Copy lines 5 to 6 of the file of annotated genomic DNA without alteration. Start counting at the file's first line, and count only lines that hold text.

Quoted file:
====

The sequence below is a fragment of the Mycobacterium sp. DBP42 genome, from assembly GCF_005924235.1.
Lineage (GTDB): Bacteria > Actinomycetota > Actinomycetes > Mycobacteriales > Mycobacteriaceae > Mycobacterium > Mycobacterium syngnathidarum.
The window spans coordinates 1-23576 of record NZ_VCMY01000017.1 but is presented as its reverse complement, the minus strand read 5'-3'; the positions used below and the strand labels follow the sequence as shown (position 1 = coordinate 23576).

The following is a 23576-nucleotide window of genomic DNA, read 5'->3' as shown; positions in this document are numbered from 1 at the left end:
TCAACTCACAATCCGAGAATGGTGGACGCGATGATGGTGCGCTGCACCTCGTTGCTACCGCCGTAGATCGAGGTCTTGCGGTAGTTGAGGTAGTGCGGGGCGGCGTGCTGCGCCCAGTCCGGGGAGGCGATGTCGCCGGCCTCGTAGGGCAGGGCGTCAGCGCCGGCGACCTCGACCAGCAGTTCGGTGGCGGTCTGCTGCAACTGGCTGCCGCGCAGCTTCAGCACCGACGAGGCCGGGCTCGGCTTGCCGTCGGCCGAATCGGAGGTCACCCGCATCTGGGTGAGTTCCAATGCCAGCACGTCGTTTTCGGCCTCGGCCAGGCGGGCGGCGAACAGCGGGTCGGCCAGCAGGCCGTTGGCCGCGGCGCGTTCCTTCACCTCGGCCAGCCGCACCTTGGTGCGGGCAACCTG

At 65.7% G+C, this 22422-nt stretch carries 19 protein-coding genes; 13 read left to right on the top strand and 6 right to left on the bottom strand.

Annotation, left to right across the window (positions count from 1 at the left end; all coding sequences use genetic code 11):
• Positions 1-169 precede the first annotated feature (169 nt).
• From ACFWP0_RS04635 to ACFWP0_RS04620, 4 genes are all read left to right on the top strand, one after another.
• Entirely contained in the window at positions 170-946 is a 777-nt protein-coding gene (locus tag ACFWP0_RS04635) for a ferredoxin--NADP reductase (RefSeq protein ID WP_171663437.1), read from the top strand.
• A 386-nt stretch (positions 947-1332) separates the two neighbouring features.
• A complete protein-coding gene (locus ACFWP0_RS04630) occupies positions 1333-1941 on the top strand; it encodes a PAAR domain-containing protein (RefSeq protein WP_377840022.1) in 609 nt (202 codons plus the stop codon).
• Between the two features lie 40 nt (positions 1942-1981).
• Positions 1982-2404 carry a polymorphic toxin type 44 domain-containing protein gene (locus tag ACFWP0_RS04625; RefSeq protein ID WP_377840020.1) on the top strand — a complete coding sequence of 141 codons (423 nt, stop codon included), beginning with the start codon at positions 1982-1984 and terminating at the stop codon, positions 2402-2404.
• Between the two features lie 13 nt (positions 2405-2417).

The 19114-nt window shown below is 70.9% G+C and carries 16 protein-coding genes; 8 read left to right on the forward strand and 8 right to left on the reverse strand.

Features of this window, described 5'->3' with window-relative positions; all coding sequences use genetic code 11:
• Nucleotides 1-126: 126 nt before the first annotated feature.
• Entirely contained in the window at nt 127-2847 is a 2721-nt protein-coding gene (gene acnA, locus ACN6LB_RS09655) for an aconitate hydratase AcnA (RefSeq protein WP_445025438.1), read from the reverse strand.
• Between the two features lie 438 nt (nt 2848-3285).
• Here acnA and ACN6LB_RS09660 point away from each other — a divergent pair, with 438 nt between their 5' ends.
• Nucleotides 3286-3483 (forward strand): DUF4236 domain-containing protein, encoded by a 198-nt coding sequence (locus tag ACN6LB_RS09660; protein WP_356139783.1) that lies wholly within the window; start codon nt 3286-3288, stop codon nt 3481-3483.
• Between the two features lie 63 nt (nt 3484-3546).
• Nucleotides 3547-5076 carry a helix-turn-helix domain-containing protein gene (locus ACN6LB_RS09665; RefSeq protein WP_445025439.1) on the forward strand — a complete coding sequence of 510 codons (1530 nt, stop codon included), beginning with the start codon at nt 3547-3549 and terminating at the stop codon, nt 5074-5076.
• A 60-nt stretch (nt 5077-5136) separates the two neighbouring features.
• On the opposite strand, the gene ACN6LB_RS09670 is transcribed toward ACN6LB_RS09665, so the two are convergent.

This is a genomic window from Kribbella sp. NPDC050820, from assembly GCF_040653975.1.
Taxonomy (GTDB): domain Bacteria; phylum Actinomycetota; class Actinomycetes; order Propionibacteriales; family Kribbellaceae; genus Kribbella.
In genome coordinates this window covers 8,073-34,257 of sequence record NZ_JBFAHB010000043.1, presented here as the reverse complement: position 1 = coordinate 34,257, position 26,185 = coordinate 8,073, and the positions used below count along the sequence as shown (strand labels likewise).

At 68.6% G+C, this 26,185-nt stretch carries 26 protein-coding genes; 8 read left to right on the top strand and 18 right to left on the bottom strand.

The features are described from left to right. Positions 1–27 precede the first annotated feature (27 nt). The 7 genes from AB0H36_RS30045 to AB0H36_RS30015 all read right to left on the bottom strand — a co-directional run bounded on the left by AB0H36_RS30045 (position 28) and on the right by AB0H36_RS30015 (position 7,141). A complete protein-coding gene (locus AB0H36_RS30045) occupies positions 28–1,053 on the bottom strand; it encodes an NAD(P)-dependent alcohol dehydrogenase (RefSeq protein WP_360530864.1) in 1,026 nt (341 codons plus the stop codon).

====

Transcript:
TCAACTCACAATCCGAGAATGGTGGACGCGATGATGGTGCGCTGCACCTCGTTGCTACCGCCGTAGATCGAGGTCTTGCGGTAGTTGAGGTAGTGCGGGGCGGCGTGCTGCGCCCAGTCCGGGGAGGCGATGTCGCCGGCCTCGTAGGGCAGGGCGTCAGCGCCGGCGACCTCGACCAGCAGTTCGGTGGCGGTCTGCTGCAACTGGCTGCCGCGCAGCTTCAGCACCGACGAGGCCGGGCTCGGCTTGCCGTCGGCCGAATCGGAGGTCACCCGCATCTGGGTGAGTTCCAATGCCAGCACGTCGTTTTCGGCCTCGGCCAGGCGGGCGGCGAACAGCGGGTCGGCCAGCAGGCCGTTGGCCGCGGCGCGTTCCTTCACCTCGGCCAGCCGCACCTTGGTGCGGGCAACCTG

At 65.7% G+C, this 22422-nt stretch carries 19 protein-coding genes; 13 read left to right on the top strand and 6 right to left on the bottom strand.